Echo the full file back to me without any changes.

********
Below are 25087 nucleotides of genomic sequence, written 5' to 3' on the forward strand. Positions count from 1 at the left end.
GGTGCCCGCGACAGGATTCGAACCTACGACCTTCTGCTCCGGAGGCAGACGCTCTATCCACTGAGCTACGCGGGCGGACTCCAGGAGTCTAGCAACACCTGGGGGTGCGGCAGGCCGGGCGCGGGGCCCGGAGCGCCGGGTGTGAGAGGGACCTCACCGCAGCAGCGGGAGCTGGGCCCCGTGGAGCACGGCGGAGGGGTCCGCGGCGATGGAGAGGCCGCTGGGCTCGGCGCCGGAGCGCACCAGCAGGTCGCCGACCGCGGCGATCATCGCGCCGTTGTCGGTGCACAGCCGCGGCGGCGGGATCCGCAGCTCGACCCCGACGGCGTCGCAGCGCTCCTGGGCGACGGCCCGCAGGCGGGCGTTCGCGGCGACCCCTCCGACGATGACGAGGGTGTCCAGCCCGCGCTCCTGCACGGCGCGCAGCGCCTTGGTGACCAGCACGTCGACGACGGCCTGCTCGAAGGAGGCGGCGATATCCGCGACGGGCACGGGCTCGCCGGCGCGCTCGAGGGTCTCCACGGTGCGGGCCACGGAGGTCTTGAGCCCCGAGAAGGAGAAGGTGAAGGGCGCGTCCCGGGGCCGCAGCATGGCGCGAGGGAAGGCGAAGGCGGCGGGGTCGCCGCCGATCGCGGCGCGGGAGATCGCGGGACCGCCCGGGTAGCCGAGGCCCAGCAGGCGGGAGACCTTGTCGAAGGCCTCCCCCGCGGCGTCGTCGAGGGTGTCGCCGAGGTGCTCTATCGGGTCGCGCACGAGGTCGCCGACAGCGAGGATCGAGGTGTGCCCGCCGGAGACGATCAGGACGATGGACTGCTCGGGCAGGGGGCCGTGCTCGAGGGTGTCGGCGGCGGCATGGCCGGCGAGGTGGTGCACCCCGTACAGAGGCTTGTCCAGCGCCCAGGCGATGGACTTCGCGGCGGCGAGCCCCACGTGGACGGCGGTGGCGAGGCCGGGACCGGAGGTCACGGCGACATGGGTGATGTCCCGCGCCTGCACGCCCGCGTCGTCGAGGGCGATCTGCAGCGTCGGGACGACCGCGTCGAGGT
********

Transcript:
Below are 25087 nucleotides of genomic sequence, written 5' to 3' on the forward strand. Positions count from 1 at the left end.
GGTGCCCGCGACAGGATTCGAACCTACGACCTTCTGCTCCGGAGGCAGACGCTCTATCCACTGAGCTACGCGGGCGGACTCCAGGAGTCTAGCAACACCTGGGGGTGCGGCAGGCCGGGCGCGGGGCCCGGAGCGCCGGGTGTGAGAGGGACCTCACCGCAGCAGCGGGAGCTGGGCCCCGTGGAGCACGGCGGAGGGGTCCGCGGCGATGGAGAGGCCGCTGGGCTCGGCGCCGGAGCGCACCAGCAGGTCGCCGACCGCGGCGATCATCGCGCCGTTGTCGGTGCACAGCCGCGGCGGCGGGATCCGCAGCTCGACCCCGACGGCGTCGCAGCGCTCCTGGGCGACGGCCCGCAGGCGGGCGTTCGCGGCGACCCCTCCGACGATGACGAGGGTGTCCAGCCCGCGCTCCTGCACGGCGCGCAGCGCCTTGGTGACCAGCACGTCGACGACGGCCTGCTCGAAGGAGGCGGCGATATCCGCGACGGGCACGGGCTCGCCGGCGCGCTCGAGGGTCTCCACGGTGCGGGCCACGGAGGTCTTGAGCCCCGAGAAGGAGAAGGTGAAGGGCGCGTCCCGGGGCCGCAGCATGGCGCGAGGGAAGGCGAAGGCGGCGGGGTCGCCGCCGATCGCGGCGCGGGAGATCGCGGGACCGCCCGGGTAGCCGAGGCCCAGCAGGCGGGAGACCTTGTCGAAGGCCTCCCCCGCGGCGTCGTCGAGGGTGTCGCCGAGGTGCTCTATCGGGTCGCGCACGAGGTCGCCGACAGCGAGGATCGAGGTGTGCCCGCCGGAGACGATCAGGACGATGGACTGCTCGGGCAGGGGGCCGTGCTCGAGGGTGTCGGCGGCGGCATGGCCGGCGAGGTGGTGCACCCCGTACAGAGGCTTGTCCAGCGCCCAGGCGATGGACTTCGCGGCGGCGAGCCCCACGTGGACGGCGGTGGCGAGGCCGGGACCGGAGGTCACGGCGACATGGGTGATGTCCCGCGCCTGCACGCCCGCGTCGTCGAGGGCGATCTGCAGCGTCGGGACGACCGCGTCGAGGT